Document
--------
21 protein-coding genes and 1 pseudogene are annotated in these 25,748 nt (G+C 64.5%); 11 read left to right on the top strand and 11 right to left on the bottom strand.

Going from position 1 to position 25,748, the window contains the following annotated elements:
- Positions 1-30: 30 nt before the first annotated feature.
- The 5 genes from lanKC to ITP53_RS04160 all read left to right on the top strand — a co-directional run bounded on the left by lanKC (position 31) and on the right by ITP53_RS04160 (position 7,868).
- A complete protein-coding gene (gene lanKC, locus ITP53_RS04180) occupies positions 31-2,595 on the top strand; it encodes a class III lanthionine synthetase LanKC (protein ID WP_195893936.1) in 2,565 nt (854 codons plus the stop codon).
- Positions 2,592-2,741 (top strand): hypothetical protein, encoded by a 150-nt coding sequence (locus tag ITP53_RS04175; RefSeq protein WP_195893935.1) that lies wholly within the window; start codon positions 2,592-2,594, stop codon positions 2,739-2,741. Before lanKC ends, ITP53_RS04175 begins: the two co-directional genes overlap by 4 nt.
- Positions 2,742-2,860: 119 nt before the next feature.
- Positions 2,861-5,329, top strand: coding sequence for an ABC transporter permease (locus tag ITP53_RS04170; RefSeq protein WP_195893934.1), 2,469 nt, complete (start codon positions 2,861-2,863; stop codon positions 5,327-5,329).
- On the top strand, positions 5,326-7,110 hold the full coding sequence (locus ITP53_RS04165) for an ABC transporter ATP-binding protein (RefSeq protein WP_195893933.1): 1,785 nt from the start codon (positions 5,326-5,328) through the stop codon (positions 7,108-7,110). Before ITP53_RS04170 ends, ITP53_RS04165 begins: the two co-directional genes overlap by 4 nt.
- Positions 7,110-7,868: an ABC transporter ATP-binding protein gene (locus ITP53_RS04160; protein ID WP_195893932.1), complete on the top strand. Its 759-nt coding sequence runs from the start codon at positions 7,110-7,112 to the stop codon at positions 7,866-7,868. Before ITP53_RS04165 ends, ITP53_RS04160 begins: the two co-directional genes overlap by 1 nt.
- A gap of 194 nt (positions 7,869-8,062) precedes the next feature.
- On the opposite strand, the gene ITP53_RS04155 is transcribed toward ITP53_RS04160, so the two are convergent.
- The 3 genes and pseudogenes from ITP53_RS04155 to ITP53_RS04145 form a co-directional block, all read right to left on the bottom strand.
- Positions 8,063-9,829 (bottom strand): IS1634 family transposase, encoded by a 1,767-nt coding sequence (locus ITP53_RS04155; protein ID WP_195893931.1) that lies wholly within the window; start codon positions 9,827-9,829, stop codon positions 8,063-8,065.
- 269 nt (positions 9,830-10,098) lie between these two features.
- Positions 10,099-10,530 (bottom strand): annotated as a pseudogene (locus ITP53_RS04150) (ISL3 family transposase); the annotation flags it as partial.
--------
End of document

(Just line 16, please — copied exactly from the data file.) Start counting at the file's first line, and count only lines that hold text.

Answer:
- Positions 10,099-10,530 (bottom strand): annotated as a pseudogene (locus ITP53_RS04150) (ISL3 family transposase); the annotation flags it as partial.